High Altitude Ballooning
First to Space with Nova
Nova is our student-run project to develop high-altitude lighter-than-air craft to reach the edge of space. High altitude vehicles, reaching between 25-40km, have a massive range of applications from education and atmospheric research to platforms for launching rockets into space. Nova’s initial aim was to develop highly adaptable vehicles that can be used for a wide variety of applications to enable the exploration of high-altitude flight. Now, it serves as a testbed for Comet & Martlet electronics. High altitude balloons continue to be a core component of our spaceflight activity.
Teddies in Space
Launched to Space on a High Altitude Balloon.
Important Nova Projects
Another UK altitude record for CUSF at 36.206 km! The dual payload consisted of the Squirrel project using a Nexus One smartphone flight computer and the Weasel payload, consisting of an Arduino tracker and a Canon A560 camera.
Our second dawn launch aiming to capture sunrise from near space and test a new prediction and tracking system. We launched at 4:07am watched by a large number of people via Ustream, with our telemetry also streamed. The payload was the Badger 1 flight computer, three digital cameras plus the HAPS-D (High Altitude Photo System Dawn) camera.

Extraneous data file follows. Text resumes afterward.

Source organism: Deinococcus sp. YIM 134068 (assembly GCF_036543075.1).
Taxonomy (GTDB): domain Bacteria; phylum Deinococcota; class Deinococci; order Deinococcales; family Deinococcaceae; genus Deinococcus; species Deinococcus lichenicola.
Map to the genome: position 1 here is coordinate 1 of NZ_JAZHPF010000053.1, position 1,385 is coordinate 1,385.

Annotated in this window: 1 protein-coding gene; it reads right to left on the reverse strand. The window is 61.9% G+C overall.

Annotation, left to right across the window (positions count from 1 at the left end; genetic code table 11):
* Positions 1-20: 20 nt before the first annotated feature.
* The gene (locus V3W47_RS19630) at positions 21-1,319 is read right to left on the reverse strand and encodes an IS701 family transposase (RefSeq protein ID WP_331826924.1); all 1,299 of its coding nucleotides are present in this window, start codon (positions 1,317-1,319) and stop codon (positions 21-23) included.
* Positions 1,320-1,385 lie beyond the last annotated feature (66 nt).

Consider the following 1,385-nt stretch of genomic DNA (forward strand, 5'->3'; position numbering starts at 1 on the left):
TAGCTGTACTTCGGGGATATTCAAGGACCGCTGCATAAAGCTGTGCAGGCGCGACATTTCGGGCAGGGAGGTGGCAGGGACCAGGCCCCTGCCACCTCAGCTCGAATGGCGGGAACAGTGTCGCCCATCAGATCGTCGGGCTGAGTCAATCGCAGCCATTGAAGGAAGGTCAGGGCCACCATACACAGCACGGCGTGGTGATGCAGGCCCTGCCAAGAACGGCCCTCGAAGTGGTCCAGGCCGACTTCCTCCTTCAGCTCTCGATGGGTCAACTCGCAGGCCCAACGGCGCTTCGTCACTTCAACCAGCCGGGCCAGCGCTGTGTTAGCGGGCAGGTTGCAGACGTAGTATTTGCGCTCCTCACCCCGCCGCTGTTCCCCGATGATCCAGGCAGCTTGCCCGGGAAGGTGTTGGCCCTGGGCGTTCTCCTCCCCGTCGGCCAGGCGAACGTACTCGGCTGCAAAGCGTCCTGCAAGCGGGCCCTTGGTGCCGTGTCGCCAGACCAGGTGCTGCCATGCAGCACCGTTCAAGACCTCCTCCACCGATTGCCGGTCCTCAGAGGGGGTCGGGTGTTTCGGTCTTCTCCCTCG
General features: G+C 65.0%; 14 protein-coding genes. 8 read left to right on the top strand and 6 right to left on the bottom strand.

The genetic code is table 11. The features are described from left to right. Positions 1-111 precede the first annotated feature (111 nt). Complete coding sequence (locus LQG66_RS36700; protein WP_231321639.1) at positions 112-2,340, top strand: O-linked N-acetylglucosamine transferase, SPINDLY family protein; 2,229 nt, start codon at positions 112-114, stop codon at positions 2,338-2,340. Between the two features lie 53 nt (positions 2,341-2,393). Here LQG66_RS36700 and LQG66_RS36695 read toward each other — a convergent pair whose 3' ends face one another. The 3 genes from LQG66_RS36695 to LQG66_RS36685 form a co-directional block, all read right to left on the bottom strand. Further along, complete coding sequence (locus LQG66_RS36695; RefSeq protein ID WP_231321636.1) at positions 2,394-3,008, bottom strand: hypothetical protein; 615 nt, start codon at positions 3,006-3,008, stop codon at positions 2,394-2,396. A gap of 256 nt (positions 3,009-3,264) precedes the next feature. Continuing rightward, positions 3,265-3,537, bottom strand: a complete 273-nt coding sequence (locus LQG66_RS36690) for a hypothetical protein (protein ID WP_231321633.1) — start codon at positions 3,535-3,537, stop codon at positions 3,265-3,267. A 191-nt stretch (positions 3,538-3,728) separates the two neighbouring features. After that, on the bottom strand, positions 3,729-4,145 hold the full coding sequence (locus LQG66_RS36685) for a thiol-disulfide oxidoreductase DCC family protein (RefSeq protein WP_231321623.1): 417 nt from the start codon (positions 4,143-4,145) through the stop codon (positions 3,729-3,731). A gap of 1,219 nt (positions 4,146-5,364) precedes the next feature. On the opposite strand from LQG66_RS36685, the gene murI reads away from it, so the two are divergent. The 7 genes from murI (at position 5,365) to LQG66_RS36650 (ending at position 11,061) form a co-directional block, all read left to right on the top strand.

The predictive tracking used wind speed and drag data collected during the flight to update the team with the possible landing site. The model proved to be a great success – we were able to drive and wait less than one kilometer from the actual landing site. The only slight disappointment was that we only reached 32.9 km so our previous altitude record still stands.
This was our first dawn launch, aiming to photograph sunrise from near space. We calculated a launch window of 3:10-3:20am, prepared the payload and got off the ground at 3:21am. In hindsight, an earlier launch would have provided a better altitude at sunrise.
Telemetry was good again, and we were remotely tracked live on the highaltitude99 forum by those who stayed up to see the record being broken again. Sadly, a problem with the onboard cameras occurred, resulting in only getting a few decent pictures before the cameras cut out. The photo shown here is one of the tantalising few that came out, and it is easily enough to spur us into doing another dawn launch soon.
Something Caught Your Eye?
Get in touch! Reach out to contact[at]cusf.co.uk to find out more.